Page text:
The Benefits of an Acetone Cleaner

A number of solvents can be used to remove grime off parts, aid in sanding, and for general cleaning; however, only a handful easily meet the needs of companies without creating extensive overhead. Acetone cleaner is one of the less expensive and least regulated choices on the market today. As one of the simplest ketones, acetone is a colorless, flammable liquid that can be mixed with water. The compound serves as a typical building block in the field of organic chemistry, but has numerous other purposes throughout the world. Companies apply acetone cleaner to thin polyester resin, dissolve superglue, and as a heavy duty degreaser. It is also added as a volatile component in certain paints or varnishes. The applications of this particular organic compound are endless and it has become a dependable, cost effective solvent for various industries due to the offered versatility.

Using Acetone as a Solvent

Acetone is considered to be a solvent since it can be used for general cleaning or heavy degreasing jobs. Solvents are compounds capable of dissolving grease, paint, or additional organic substances from the surface of an item. They are designed to work on a variety of surfaces with each having its own set of handling practices and limitations. Solvents are commonly used to remove undesirable contaminants from metal, plastic, and glass surfaces. Acetone cleaner has these specific benefits:

  • Effective
  • Low Toxicity
  • Safer to Use
  • Inexpensive
  • Less Regulated
  • Easy to Obtain
  • Water Soluble

These benefits make it an ideal choice at times when a mild solvent is necessary to remove grease, oil, dirt, and glue. Acetone cleaner has a lower boiling point than alternative options and must be handled carefully as it is flammable. The vapor density of this cleaning agent is far less making it a good choice for use in an open environment as fewer vapors will remain hanging in the air during use.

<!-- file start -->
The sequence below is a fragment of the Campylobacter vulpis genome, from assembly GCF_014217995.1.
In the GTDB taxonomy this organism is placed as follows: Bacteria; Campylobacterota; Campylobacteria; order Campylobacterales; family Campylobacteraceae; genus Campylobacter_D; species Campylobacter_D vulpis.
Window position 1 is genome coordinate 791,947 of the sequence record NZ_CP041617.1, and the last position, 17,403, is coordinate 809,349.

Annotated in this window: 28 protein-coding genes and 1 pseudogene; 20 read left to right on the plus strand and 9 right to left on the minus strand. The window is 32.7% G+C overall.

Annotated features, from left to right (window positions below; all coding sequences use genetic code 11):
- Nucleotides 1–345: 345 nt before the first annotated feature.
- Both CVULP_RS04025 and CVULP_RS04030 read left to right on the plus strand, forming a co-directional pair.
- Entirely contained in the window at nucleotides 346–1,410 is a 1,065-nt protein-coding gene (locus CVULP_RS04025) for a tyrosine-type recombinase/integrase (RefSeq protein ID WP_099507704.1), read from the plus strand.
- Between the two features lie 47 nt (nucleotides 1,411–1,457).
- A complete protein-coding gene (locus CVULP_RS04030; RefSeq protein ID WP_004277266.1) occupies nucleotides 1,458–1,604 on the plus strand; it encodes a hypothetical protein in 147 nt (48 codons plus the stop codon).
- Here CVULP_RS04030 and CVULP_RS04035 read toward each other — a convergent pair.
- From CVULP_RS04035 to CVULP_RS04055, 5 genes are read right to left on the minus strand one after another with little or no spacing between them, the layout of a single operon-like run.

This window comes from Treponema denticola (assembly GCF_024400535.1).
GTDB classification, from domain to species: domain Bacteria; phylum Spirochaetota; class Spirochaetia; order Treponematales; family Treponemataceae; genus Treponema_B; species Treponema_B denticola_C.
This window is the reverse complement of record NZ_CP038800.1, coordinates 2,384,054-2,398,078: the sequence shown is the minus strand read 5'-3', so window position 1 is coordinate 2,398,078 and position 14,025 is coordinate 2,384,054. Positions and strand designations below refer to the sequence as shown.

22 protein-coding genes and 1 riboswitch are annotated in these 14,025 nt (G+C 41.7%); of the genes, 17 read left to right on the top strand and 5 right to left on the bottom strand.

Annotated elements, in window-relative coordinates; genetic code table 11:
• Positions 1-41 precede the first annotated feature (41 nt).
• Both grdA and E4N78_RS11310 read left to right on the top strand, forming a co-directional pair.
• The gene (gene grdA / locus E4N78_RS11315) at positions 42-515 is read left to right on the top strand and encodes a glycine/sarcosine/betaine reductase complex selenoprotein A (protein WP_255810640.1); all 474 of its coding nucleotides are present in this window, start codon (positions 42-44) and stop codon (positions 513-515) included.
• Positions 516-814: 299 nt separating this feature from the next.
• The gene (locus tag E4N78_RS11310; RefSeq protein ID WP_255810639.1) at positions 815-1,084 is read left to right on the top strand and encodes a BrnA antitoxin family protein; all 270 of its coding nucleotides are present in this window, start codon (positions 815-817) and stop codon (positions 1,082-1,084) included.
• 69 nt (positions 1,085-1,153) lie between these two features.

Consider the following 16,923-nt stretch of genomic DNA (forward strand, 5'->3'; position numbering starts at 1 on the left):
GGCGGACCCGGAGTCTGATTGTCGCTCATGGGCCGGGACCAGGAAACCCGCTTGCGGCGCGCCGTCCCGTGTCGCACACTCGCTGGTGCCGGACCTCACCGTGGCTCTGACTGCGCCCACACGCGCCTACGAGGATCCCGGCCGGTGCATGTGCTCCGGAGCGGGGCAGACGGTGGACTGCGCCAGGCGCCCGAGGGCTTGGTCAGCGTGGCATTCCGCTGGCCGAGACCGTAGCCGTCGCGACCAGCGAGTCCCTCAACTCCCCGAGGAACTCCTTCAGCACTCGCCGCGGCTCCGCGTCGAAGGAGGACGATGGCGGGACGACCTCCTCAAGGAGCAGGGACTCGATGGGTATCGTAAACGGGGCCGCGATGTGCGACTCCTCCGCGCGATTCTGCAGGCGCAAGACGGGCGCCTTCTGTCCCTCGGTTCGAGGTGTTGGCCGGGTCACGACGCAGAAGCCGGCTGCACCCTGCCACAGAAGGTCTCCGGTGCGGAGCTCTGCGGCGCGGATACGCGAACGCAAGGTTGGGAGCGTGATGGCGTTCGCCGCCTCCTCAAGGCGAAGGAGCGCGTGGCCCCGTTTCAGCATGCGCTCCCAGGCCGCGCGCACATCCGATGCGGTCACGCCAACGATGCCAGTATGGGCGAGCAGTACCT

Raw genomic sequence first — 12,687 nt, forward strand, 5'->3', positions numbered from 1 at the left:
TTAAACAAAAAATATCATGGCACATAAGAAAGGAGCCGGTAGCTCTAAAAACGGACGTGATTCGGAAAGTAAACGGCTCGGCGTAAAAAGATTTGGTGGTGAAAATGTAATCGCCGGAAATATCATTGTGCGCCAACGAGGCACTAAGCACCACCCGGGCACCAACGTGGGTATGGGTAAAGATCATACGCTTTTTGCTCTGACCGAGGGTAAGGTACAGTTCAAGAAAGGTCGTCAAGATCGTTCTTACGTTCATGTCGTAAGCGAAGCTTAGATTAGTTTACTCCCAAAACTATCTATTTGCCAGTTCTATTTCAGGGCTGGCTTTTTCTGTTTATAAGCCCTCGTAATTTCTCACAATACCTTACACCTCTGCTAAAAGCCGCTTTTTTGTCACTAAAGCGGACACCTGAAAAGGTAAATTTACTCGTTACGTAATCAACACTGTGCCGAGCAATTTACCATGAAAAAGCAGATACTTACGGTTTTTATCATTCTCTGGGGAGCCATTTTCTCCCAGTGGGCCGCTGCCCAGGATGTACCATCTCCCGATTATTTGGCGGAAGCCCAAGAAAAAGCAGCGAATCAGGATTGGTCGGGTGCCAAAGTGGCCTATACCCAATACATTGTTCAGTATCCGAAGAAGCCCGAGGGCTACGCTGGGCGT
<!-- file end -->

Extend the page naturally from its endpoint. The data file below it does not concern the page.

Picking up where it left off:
Acetone is not considered to be a hazardous air pollutant or volatile organic compound. A lower surface tension also prevents the solution from beading up on a surface and makes it easy to dissolve contaminants from hard to reach places. While an abundance of benefits are provided with acetone cleaner, the substance is still considered to be a chemical meaning safe handling practices need to be followed. Companies or individuals using acetone cleaner should take the necessary precautions to prevent inhalation, consumption, and absorption. The risk is minimal when protective gear is part of defined handling practices.

Additional precautions are necessary prior to using acetone cleaner due to its flammability properties. The organic compound is often included in pre-made solutions with additional agents; however, it can be used directly for cleaning. Degreasing or degumming of machinery is one of its many top uses along with elimination of contaminants or paint from metal or glass. Do not use the cleaner on items capable of dissolving such as fabric and always apply it in a well-ventilated area.

If you are looking for an industrial or commercial strength acetone product for your business, please call (800) 886-8240 or email to order hassle-free and save money. We guarantee a response within 24 hours.


Acetone Manufacturers: 6 Factors That Separate One From Another

Acetone is one of the oldest and most popular solvents for removing many types of accumulations. This is why there are hundreds of industrial acetone manufacturers to choose from in the U.S. alone. How do you know which manufacturer is best positioned to serve you? Below, we help answer the question by listing six things that distinguish one acetone manufacturer from another.

1. Product Selection

Do you need a cleaner with acetone as the only active ingredient, or do you require an acetone solvent that contains other active chemicals? You can often find both types of products from the same manufacturer, but not always. Some companies only offer acetone, while others only supply acetone blends.

2. Custom Formulation

If you’ve ever shopped for a solvent and couldn’t find a stock solution that met your needs, then you know the importance of using a manufacturer of custom solvents. Most acetone manufacturers that offer custom formulations also have plenty of stock products to choose from, offering you the best of both worlds.